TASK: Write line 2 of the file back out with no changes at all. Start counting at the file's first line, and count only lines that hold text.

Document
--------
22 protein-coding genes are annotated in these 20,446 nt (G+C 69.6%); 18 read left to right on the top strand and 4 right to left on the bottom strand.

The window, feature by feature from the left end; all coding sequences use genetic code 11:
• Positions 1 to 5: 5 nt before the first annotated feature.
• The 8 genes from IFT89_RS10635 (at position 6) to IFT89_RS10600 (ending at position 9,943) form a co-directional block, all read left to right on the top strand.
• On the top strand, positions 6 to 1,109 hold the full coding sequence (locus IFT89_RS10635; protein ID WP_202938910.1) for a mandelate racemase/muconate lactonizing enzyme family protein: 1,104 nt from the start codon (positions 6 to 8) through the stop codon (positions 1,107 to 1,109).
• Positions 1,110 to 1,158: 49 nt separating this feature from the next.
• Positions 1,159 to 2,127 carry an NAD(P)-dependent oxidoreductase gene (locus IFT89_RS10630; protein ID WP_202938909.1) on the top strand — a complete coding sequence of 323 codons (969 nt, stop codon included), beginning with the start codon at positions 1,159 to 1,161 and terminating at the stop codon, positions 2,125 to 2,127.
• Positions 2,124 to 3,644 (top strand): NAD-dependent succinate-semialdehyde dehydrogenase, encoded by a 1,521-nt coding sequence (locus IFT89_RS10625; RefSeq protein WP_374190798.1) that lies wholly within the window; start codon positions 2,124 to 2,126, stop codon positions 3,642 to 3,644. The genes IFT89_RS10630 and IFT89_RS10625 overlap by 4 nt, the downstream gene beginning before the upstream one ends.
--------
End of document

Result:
The window, feature by feature from the left end; all coding sequences use genetic code 11: